So yes, I am headstrong. Strong. In all the negative ways the article lists. In the unwanted, unbidden, ways the Lover implied. I am not what most English men have been looking for. I will not bend to their whim, or pretend a submission. I challenge status quo and have a fire in my belly. I speak up for an injustice – be it my own or others’ – in the bedroom or boardroom. But I am also the wonderful things that having a true partner offers; trust and loyalty and laughter and great sex. A confident woman will still have days when she feels frumpy and inelegant and not good enough. And she will speak too loud or too quickly when she is tired or scared. But she will be honest and open and want the best for her man.
But isn’t that the problem? All of this means there is a need for a man to step up and match the energy and faith a strong woman offers. And how scary is that?
My birthday tradition… that time of the year again.
42. The answer to Life, the Universe, and Everything. And I am waving goodbye to it on Tuesday. It was an interesting year. I started out full of energy and hope and excitement as always, and end it with a strange melancholy I’d not seen coming. An extended introspection which has left me feeling ‘out of body’. But in turn, stronger and more powerful for it. Like something big and important happened and however it ended, there was learning and inspiration. Not from him… but from the allowing myself to feel again. And a sweet tasting discovery that I am actually ready to stand out there and let someone else take the lead, take my hand.
So this birthday I had a little place in my heart that thought perhaps, I would get to share it with someone special. A little slap n’ tickle, a lot of laughter. Drinking til dawn and a dollop of chaos. Meh. It makes it no less worth celebrating solo. I have always looked forward to birthdays. Not for the party or cake or even super lovely affirmations from my people around the world. I embrace them because at times in my life… I have not wanted to see another one.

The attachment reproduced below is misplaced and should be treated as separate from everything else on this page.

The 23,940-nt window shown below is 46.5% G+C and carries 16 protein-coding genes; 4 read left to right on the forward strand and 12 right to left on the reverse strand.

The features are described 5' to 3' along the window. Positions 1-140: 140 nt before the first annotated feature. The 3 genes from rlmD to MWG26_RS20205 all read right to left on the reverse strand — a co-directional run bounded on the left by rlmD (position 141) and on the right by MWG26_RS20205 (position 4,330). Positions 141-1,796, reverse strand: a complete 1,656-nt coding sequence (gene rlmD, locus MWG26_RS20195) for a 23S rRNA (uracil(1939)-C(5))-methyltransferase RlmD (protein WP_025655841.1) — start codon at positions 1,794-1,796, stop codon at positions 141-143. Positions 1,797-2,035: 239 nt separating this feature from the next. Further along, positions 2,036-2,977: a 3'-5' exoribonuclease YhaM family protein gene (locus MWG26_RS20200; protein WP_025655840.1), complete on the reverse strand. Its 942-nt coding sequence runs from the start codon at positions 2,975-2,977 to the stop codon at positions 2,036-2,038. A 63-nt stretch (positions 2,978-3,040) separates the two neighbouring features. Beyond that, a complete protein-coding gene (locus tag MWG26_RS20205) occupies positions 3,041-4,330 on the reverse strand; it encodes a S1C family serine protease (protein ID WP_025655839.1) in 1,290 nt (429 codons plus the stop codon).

And sometimes I remember the resentment of having stayed, being made to stay, being asked to stay. And sometimes I mourn the sensitive, empathic girl I was, who found the world such an achingly sad place that she didnt want to be in it. But mostly, mostly, I give thanks every year for the gift of my journey. And the wonders that I see and hear, and the feeling of it all. The chance at a smile, simple joys, the tug at my heart when a loved one is close. So I celebrate. Another year ventured through.
Every year, since I was 16, I’ve held dear a birthday tradition. The ‘new view’. I have not yet broken the pilgrimage. The premise is to open a window on the morning of my birthday and look upon a new place. Be in a new place. Experience a new vista. Start again. Start the next 12 months with clear, fresh eyes and excitement for what they may bring.
I’ve always enjoyed spontaneous roadtrips and have traveled all over the UK; know the geography of England and Scotland better than most natives. But my birthday tradition has been the motivation to discover new towns or seek out places I’ve not visited before, not woken in; Bruges, Venice, Rome, Ludlow… I have woken in some of the most beautiful, quaint, or awe-inspiring rooms. And the day can lead to wandering wintery cobbled streets, walking crystallised pathways, or tramping wind-blasted hilltops. I’ve been in a capacity crowd at Twickenham, and have sat for 5 hours to have a piece of artwork etched into my back.
This year? Well. I had booked a lush hotel room to surprise a boy, thinking it would be the scene of quaffing bubbles and the use of a giant hearth-rug in front of an open stone fireplace. But I’ve cancelled that, with a resigned smile and wistful nod to my recent, unusually inflated, sense of romance.
And there will still be wine. And wandering. I will fling open the little window of my tiny budget hotel room, and gaze out on a New View at sunrise. Then there will be nostalgia and old haunts. There will be motorbikes and music. And I will be happy on the anniversary of my birth day. I will know I am blessed, and celebrate another year gifted.
‘Emma’s Box Hill’ – Surrey